If you're a dictator, that is. The New York Times has a
So, yes, balancing the budget is easy. Provided you never need to run for election yourself. No-one would win if they promised my, or anyone else's, plan - at least not given the choices offered by the NYT.
It is, again, a problem of scale. In a continent-sized country of 300 million people, every interest is a powerful interest. We may agree that farm subsidies are a noxious boondoggle but it's hardly surprising that farm states quite like them and are determined to keep them. Simlarly, we may agree that the Pentagon's budget is ripe for trimming but (by design) a lot of jobs in a lot of Congressional districts rely upon defence industries. And let's not even begin talking about the pensioner lobby...
Every interest brings plenty of muscle to the game; no wonder so few are fought, let alone defeated. It's not in a politician's interest to do so, not when the consequences of taking on the "special interests" can be so severe. What they mean by "special interests" of course, are your special interests not those of their own district or pet projects. Other people's interests are a drain on society; mine are reasonable and, more than that, noble.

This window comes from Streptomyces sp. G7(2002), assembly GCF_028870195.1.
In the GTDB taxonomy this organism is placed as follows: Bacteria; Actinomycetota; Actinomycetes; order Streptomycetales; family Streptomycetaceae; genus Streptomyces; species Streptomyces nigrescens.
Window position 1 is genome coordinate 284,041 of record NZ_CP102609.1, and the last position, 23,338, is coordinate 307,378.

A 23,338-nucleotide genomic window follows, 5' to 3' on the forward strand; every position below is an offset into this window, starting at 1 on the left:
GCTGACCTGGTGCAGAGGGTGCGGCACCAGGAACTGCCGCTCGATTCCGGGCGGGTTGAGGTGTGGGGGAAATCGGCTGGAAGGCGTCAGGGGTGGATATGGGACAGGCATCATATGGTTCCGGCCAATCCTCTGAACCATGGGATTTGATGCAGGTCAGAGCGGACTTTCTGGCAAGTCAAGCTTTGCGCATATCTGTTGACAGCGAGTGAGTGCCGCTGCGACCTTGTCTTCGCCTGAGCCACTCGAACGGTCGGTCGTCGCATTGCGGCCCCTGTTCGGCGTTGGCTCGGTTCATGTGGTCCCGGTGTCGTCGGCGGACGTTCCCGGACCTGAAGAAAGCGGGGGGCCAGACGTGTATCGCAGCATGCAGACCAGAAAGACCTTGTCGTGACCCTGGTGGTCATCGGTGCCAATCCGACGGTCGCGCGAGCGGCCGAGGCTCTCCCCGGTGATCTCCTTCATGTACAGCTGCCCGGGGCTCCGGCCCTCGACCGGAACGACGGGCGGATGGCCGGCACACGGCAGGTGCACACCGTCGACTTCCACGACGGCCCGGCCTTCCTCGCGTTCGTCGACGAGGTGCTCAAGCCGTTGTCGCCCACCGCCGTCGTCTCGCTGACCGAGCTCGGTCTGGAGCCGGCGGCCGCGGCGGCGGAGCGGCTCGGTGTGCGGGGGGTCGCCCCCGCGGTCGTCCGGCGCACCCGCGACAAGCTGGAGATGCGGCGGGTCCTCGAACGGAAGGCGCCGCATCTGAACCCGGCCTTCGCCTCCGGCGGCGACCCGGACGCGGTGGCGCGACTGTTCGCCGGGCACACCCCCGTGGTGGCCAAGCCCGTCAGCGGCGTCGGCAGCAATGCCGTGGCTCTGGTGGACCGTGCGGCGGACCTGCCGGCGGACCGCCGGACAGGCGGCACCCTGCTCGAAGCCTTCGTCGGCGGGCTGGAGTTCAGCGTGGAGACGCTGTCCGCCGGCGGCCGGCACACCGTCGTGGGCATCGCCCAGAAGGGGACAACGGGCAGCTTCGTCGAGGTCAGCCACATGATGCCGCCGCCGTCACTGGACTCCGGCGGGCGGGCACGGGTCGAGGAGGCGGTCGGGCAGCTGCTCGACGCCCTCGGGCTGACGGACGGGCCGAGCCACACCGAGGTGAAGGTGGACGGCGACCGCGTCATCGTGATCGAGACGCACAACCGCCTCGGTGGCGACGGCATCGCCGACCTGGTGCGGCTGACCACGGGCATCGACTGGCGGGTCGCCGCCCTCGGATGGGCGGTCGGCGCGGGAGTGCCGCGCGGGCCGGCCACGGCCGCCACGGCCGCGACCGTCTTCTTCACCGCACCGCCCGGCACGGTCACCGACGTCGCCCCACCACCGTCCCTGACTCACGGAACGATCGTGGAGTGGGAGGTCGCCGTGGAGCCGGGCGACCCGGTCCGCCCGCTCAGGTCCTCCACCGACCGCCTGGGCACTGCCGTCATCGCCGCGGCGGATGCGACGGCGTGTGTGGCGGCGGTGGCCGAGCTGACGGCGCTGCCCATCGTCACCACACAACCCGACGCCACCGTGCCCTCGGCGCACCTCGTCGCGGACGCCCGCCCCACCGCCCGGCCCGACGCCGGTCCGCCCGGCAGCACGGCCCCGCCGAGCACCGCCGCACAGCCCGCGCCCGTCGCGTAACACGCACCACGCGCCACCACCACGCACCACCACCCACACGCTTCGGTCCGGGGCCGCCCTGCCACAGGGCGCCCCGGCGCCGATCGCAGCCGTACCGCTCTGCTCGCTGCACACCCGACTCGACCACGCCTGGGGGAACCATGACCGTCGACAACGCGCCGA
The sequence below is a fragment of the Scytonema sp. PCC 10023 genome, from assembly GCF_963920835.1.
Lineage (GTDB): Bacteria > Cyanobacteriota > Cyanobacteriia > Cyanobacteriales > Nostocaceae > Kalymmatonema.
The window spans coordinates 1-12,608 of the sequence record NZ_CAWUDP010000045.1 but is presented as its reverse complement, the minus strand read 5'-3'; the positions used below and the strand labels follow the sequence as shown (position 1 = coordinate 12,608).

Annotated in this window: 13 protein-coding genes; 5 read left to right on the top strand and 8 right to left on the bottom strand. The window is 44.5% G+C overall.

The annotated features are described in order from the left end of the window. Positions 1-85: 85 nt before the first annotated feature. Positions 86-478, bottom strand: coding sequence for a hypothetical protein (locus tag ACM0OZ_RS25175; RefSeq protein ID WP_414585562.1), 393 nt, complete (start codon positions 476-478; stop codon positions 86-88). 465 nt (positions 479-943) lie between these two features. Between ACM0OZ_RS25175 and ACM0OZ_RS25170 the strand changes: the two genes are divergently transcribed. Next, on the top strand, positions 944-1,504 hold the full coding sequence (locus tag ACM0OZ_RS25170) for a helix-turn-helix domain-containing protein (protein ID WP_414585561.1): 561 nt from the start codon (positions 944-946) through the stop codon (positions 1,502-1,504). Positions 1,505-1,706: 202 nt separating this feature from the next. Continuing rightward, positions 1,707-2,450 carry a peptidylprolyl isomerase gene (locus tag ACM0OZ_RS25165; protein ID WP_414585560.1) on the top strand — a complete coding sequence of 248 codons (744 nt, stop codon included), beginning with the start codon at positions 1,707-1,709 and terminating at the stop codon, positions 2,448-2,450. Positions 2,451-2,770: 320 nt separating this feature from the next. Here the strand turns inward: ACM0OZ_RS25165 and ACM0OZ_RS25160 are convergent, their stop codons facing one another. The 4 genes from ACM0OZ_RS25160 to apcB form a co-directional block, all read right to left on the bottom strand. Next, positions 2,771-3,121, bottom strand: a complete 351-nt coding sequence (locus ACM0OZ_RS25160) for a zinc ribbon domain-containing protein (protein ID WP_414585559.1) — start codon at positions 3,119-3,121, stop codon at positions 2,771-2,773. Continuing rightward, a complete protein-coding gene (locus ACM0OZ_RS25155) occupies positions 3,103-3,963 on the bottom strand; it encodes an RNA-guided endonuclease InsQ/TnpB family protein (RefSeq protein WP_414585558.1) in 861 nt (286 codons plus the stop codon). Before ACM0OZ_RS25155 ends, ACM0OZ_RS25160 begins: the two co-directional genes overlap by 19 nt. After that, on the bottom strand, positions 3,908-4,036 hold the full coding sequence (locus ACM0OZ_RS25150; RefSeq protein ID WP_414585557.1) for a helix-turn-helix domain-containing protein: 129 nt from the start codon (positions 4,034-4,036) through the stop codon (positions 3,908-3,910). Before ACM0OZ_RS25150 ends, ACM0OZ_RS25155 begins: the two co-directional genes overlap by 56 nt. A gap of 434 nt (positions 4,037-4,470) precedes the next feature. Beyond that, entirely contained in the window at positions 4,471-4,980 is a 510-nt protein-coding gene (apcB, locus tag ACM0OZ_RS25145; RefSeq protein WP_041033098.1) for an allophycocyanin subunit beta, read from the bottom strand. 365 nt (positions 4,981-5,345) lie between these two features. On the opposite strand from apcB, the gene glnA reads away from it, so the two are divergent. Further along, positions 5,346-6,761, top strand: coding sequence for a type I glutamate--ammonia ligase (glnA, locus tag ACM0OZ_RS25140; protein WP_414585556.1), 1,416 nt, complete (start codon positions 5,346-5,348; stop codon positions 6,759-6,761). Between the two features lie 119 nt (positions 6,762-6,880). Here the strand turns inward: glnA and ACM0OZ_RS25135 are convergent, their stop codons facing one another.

To the extent that Washington is "broken" (and I'd argue it's less broken than some suggest) it's because it suffers from being, unusually, both fat and musclebound. No wonder it finds it difficult to move or, once underway, to change direction.
I don't really see how it can be any other way. Not when you try and govern 300m people in a quasi-modern democracy. A new agenda of competitive federalism might be the best bet (conveniently it also accords with my own philosophical prejudices!) but getting from here to there will be difficult, not least because there's precious little evidence that either party has the wisdom to agree with me. Or, you will find, with you either.